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## Physics library

### Course: Physics library>Unit 11

Lesson 3: Electric potential energy, electric potential, and voltage

# Electric potential energy of charges

In this video David explains how to find the electric potential energy for a system of charges and solves an example problem to find the speed of moving charges. To see the calculus derivation of the formula watch this video. Created by David SantoPietro.

## Want to join the conversation?

• Only if the masses of the two particles are equal will the speed of the particles be equal, right? If the particles have different masses, they wouldn't have the same speeds... • Near the end of the video David mentions that electrical potential energy can be negative. I don't understand that. Can someone describe the significance of that and relate it to gravitational potential energy maybe? •  Really old comment, but if anyone else is wondering about the same question I find it helps to remember that all potential energy is relative. The significance of the negative in this particular scenario is that the forces are attracting as opposed to repelling.
For a relation to gravitational potential, imagine I have a ball suspended in the air. It has positive potential energy in reference to the surface of the Earth. If I think about a ball in a hole, it would have negative potential energy in reference to surface of the Earth. If I wanted to return it to the surface of the Earth, I would have to invest kinetic energy. Imagine I then suspend the ball at that point and dig the hole beneath it even deeper. If I release the ball, it will fall further down the hole to the new bottom. The gravitational potential energy has moved from a negative state to a more negative state. In doing so, it has converted the potential energy into kinetic energy.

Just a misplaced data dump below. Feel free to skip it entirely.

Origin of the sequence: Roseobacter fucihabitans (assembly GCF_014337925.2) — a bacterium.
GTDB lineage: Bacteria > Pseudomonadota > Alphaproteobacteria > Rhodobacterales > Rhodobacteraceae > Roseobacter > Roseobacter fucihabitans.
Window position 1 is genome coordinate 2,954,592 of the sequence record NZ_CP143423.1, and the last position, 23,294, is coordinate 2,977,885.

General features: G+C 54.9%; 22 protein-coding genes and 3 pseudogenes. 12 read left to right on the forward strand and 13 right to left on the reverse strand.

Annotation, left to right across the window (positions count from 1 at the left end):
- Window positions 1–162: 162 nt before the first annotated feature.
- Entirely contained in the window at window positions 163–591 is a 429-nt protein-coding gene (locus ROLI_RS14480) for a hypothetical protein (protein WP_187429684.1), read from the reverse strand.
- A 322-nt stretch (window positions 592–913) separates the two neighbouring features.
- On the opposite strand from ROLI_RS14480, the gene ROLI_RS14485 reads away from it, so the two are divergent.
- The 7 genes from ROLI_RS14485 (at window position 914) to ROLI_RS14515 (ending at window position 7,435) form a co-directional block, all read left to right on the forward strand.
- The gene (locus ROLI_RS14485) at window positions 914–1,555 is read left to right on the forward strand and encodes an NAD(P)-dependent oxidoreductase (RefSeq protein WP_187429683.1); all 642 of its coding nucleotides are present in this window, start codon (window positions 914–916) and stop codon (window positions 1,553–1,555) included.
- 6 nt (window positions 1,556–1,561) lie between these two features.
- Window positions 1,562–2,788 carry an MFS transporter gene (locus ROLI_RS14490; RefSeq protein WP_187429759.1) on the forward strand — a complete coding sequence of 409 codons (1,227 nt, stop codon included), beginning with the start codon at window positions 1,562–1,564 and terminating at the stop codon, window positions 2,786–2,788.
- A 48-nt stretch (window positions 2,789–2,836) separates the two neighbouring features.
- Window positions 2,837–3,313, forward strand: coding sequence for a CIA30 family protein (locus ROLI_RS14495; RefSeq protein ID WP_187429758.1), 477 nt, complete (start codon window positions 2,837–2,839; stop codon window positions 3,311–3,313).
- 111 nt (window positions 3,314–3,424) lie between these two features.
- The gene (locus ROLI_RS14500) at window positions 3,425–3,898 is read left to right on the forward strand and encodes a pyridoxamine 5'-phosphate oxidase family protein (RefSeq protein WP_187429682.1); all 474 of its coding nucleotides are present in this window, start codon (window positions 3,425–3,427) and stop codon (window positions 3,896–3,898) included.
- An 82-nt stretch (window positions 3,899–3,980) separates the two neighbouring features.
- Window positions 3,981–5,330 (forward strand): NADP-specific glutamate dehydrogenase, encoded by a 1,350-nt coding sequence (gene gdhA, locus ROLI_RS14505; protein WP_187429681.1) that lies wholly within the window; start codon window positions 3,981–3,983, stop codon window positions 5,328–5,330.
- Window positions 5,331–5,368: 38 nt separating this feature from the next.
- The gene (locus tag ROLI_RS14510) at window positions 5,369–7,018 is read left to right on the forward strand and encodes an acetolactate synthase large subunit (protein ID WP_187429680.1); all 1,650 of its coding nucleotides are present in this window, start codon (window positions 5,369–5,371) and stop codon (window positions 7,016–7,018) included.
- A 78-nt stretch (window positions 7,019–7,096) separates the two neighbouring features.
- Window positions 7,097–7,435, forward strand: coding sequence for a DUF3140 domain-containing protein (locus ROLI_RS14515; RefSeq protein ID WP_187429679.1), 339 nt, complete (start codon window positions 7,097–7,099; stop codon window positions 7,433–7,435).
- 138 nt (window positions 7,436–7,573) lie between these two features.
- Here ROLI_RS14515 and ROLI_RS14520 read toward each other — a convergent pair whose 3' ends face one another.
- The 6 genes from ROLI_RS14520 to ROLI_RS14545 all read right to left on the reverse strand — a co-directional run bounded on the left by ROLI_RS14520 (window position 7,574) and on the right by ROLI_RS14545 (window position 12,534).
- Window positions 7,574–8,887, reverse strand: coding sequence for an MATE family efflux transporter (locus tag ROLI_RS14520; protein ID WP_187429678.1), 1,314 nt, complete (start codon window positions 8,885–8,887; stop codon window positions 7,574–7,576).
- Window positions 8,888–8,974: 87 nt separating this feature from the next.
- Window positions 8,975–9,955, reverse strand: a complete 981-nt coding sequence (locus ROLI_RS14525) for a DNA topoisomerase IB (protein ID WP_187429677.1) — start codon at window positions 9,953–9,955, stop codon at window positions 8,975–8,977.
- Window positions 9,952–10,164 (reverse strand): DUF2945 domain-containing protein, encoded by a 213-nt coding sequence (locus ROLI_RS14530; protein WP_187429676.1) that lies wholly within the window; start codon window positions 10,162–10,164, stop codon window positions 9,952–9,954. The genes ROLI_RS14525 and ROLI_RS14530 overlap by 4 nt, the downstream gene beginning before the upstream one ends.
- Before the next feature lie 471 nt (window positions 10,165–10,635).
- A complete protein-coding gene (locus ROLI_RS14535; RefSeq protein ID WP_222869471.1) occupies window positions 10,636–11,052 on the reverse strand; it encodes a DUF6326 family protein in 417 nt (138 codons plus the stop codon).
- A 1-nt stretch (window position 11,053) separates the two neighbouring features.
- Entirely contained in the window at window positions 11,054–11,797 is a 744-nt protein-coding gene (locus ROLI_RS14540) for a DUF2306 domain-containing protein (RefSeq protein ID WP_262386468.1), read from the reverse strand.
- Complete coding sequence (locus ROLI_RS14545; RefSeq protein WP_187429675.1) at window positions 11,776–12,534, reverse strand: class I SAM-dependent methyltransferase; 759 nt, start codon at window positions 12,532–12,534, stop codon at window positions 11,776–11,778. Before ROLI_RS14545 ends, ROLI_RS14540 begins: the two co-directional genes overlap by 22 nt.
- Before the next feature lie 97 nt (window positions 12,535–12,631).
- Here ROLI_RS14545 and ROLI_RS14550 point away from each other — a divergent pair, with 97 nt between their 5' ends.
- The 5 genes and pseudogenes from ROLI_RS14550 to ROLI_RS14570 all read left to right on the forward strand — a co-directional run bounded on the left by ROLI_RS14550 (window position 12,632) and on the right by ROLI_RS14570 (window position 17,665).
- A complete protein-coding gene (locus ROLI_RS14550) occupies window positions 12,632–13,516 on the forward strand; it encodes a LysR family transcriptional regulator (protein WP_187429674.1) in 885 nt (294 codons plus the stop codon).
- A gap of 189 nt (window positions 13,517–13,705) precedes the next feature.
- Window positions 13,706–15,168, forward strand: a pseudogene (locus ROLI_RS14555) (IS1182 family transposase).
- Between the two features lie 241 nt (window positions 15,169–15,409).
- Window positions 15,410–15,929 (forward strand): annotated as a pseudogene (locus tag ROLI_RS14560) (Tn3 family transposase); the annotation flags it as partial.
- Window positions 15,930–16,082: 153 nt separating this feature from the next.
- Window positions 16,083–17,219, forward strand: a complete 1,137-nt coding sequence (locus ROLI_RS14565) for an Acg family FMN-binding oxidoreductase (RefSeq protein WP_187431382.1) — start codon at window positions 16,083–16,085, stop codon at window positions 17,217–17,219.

• what if the two charges will have different masses?
how will we then calculate the velocity of the charge? • Not sure if I agree with this. The two particles will experience an equal (but opposite) force, but not necessarily equal kinetic energy. Here's why:
F = m*a means the smaller mass will accelerate more than the larger mass, and thus have a higher velocity. Because KE = 1/2 m*v^2, it will rapidly gain more kinetic energy because velocity is squared.
At the start the small mass will have less kinetic energy. There will only be an instant when KE for both are the same. After that, small mass has more kinetic energy.
Because Force is a vector, and Force will change as the particles move, it is not as straightforward to calculate as David's energy conservation method. Calculus is required.
• If the two charges have different masses, will their speed be different when released? • I am not a science or physics teacher, I teach automotive. I had a DC electrical question from a student that I was unsure on how to answer. The question was "If voltage pushes current how does current continue to flow after the source voltage dropped across the load or circuit device". Electricity flows because of a path available between a high potential and one that is lower seems too obvious.
One answer I found was " there is always 1 millivolt left over after the load to allow the current be pushed back to the power source.”
Another stated, “It returns because of momentum.”
My question is: